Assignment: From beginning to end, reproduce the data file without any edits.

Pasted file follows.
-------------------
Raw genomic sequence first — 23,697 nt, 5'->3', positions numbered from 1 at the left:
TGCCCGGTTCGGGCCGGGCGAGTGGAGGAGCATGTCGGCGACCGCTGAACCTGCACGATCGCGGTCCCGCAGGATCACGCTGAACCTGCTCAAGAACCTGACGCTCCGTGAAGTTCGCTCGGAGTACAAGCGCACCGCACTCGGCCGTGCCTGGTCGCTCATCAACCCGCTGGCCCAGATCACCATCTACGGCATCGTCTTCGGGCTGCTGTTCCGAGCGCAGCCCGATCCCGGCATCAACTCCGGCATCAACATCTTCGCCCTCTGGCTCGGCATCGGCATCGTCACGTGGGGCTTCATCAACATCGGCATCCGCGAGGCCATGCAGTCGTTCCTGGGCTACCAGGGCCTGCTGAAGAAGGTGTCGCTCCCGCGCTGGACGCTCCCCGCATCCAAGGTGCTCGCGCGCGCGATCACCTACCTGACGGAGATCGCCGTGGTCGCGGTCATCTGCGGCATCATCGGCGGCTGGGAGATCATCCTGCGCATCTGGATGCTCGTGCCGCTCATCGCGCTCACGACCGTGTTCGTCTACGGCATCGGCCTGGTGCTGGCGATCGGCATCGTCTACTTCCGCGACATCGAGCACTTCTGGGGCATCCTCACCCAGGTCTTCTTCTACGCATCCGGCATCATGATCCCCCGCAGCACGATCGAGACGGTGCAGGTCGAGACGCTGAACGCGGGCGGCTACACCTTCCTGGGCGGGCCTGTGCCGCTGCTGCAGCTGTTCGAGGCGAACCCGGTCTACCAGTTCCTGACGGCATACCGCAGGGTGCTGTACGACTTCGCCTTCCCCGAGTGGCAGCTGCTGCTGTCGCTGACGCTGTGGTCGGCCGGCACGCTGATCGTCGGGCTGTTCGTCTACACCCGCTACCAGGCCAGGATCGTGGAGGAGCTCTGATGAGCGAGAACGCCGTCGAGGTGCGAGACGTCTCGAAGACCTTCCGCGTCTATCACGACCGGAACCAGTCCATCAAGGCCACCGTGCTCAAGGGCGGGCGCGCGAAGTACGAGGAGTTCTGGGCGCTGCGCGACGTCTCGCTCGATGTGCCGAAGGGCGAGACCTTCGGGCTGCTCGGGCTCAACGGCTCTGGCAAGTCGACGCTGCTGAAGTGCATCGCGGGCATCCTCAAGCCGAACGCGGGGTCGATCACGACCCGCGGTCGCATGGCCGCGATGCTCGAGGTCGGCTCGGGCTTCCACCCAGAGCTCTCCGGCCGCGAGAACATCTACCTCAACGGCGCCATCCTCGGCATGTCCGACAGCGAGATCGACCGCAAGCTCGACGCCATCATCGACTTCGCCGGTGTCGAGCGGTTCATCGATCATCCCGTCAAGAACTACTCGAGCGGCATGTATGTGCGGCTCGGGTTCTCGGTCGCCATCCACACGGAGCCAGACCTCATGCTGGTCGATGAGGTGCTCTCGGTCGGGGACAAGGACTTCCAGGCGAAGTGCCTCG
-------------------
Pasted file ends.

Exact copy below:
Raw genomic sequence first — 23,697 nt, 5'->3', positions numbered from 1 at the left:
TGCCCGGTTCGGGCCGGGCGAGTGGAGGAGCATGTCGGCGACCGCTGAACCTGCACGATCGCGGTCCCGCAGGATCACGCTGAACCTGCTCAAGAACCTGACGCTCCGTGAAGTTCGCTCGGAGTACAAGCGCACCGCACTCGGCCGTGCCTGGTCGCTCATCAACCCGCTGGCCCAGATCACCATCTACGGCATCGTCTTCGGGCTGCTGTTCCGAGCGCAGCCCGATCCCGGCATCAACTCCGGCATCAACATCTTCGCCCTCTGGCTCGGCATCGGCATCGTCACGTGGGGCTTCATCAACATCGGCATCCGCGAGGCCATGCAGTCGTTCCTGGGCTACCAGGGCCTGCTGAAGAAGGTGTCGCTCCCGCGCTGGACGCTCCCCGCATCCAAGGTGCTCGCGCGCGCGATCACCTACCTGACGGAGATCGCCGTGGTCGCGGTCATCTGCGGCATCATCGGCGGCTGGGAGATCATCCTGCGCATCTGGATGCTCGTGCCGCTCATCGCGCTCACGACCGTGTTCGTCTACGGCATCGGCCTGGTGCTGGCGATCGGCATCGTCTACTTCCGCGACATCGAGCACTTCTGGGGCATCCTCACCCAGGTCTTCTTCTACGCATCCGGCATCATGATCCCCCGCAGCACGATCGAGACGGTGCAGGTCGAGACGCTGAACGCGGGCGGCTACACCTTCCTGGGCGGGCCTGTGCCGCTGCTGCAGCTGTTCGAGGCGAACCCGGTCTACCAGTTCCTGACGGCATACCGCAGGGTGCTGTACGACTTCGCCTTCCCCGAGTGGCAGCTGCTGCTGTCGCTGACGCTGTGGTCGGCCGGCACGCTGATCGTCGGGCTGTTCGTCTACACCCGCTACCAGGCCAGGATCGTGGAGGAGCTCTGATGAGCGAGAACGCCGTCGAGGTGCGAGACGTCTCGAAGACCTTCCGCGTCTATCACGACCGGAACCAGTCCATCAAGGCCACCGTGCTCAAGGGCGGGCGCGCGAAGTACGAGGAGTTCTGGGCGCTGCGCGACGTCTCGCTCGATGTGCCGAAGGGCGAGACCTTCGGGCTGCTCGGGCTCAACGGCTCTGGCAAGTCGACGCTGCTGAAGTGCATCGCGGGCATCCTCAAGCCGAACGCGGGGTCGATCACGACCCGCGGTCGCATGGCCGCGATGCTCGAGGTCGGCTCGGGCTTCCACCCAGAGCTCTCCGGCCGCGAGAACATCTACCTCAACGGCGCCATCCTCGGCATGTCCGACAGCGAGATCGACCGCAAGCTCGACGCCATCATCGACTTCGCCGGTGTCGAGCGGTTCATCGATCATCCCGTCAAGAACTACTCGAGCGGCATGTATGTGCGGCTCGGGTTCTCGGTCGCCATCCACACGGAGCCAGACCTCATGCTGGTCGATGAGGTGCTCTCGGTCGGGGACAAGGACTTCCAGGCGAAGTGCCTCG